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66 Ratings

The Salvation Hunters

Directed by Josef von Sternberg
United States, 1925
Drama, Silent


A cowardly young man, a bitter young woman and a helpless child live on the docks, spend their days full of ennui watching a dredge dig the same hole day in and day out, chased around by the dredge workers. One day they up and decide to leave for the city together.

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The Salvation Hunters Directed by Josef von Sternberg

Critics reviews

The film can be seen as an audacious calling card that exploits the pictorial possibilities of silent cinema while upending prevailing notions of silent film acting: Sternberg chose to direct his principals, Georgia Hale (a neophyte who would next appear with Chaplin in “The Gold Rush”) as the Girl and George K. Arthur as the Boy, as a pair of listless somnambulists.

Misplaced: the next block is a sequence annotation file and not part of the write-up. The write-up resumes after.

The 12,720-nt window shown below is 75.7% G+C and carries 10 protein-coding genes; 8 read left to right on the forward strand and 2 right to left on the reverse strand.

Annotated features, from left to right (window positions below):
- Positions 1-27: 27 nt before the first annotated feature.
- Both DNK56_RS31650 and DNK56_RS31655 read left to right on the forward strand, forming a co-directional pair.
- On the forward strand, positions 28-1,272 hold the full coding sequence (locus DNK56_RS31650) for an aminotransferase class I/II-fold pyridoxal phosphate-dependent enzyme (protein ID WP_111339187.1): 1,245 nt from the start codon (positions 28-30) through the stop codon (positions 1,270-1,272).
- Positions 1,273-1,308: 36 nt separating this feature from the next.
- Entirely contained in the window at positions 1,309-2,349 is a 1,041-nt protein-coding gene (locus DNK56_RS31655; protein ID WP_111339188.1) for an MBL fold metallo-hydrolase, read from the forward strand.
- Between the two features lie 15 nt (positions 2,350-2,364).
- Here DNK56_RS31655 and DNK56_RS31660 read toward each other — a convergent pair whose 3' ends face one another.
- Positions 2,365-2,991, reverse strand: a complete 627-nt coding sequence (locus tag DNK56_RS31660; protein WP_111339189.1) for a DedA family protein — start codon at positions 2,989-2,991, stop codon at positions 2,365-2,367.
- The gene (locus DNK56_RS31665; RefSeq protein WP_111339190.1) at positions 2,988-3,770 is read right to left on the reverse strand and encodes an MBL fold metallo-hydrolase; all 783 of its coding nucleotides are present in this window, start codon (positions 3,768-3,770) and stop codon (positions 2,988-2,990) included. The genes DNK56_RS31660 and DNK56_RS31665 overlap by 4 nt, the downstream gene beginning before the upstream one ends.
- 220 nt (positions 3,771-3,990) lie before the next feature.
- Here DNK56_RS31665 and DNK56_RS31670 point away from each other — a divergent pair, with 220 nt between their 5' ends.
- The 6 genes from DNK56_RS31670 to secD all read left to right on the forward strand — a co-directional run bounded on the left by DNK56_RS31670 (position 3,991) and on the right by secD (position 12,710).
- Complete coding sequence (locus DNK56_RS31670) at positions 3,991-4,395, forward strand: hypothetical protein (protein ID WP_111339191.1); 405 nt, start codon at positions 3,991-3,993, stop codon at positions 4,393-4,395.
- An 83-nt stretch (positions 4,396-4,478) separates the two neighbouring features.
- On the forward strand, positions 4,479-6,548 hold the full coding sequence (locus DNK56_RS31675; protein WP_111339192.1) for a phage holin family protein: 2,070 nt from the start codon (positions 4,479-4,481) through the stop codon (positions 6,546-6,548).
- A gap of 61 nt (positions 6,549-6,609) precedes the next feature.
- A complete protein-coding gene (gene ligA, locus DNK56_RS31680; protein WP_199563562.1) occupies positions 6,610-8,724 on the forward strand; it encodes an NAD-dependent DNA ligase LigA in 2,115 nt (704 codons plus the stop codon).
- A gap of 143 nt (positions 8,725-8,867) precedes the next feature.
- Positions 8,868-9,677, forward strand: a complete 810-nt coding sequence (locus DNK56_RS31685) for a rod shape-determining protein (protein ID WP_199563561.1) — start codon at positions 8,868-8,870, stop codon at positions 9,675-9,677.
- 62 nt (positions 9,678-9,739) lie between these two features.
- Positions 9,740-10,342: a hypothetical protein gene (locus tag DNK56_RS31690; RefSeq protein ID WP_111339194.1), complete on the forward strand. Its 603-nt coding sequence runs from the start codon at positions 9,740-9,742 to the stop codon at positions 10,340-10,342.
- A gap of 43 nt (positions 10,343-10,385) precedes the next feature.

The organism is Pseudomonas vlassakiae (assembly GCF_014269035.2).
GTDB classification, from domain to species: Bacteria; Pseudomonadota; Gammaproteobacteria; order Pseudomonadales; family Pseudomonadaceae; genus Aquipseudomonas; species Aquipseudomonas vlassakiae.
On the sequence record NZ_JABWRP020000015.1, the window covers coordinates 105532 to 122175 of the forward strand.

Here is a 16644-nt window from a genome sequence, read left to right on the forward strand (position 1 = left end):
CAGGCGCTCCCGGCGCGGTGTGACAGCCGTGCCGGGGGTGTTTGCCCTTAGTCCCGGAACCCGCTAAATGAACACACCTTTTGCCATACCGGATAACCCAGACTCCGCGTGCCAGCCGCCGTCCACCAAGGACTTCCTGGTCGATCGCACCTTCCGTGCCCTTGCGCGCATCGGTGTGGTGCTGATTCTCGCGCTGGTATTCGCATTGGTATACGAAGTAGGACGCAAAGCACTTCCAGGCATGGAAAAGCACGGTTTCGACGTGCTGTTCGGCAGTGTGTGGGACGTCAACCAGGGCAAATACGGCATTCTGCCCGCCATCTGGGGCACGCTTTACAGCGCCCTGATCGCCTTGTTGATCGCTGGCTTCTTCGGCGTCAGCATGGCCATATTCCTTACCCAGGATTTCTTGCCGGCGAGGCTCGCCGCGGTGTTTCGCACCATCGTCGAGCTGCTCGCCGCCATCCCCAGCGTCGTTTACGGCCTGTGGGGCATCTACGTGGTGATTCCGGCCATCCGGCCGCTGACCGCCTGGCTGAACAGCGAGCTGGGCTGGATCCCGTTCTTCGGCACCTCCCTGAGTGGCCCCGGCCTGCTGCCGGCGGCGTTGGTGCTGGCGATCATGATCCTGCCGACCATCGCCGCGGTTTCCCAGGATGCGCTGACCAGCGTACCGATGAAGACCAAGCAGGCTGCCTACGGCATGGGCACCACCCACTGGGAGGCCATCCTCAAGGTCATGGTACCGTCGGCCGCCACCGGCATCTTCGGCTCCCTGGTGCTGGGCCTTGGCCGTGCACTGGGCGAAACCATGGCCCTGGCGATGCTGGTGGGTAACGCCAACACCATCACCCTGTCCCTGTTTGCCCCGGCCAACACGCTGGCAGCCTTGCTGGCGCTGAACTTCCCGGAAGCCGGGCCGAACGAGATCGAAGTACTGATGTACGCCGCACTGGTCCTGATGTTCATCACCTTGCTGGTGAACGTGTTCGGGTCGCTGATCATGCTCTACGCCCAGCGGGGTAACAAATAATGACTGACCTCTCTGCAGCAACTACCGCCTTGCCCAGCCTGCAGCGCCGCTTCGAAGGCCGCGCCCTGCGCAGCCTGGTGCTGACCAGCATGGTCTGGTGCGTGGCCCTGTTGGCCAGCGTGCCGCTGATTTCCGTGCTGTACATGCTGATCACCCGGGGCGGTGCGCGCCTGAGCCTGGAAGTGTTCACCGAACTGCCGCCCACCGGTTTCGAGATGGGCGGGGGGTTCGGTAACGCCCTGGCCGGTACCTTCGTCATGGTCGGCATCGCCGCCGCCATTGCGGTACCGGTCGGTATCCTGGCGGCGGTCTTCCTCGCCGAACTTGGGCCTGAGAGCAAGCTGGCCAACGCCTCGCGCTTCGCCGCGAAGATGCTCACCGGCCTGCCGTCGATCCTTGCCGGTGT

February 24, 2017
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Sternberg doesn’t shy away from heavy-handed visual metaphors, later having a city-lsicker pimp repeatedly pose in front of a mounted pair of horns for a Mephistophelean effect, but every frame offers dynamic evidence of a compositional genius rubbing up against the abrasive facts of a rough, dusty, old Los Angeles.
January 03, 2017
The approach is pictorial first and foremost, but a pictorialism literally cracked by submerged emotion: a marine vista broken up by ropes and pipes, a smoky cityscape divided by diagonal wires, figures posed against a blank wall near a gaping fissure… Three decades early and here is Antonioni’s largo rhythm, the port of sorrowing wryness vividly recalled by Visconti (La Terra Trema) and Bergman (Hamnstad).
March 17, 2014
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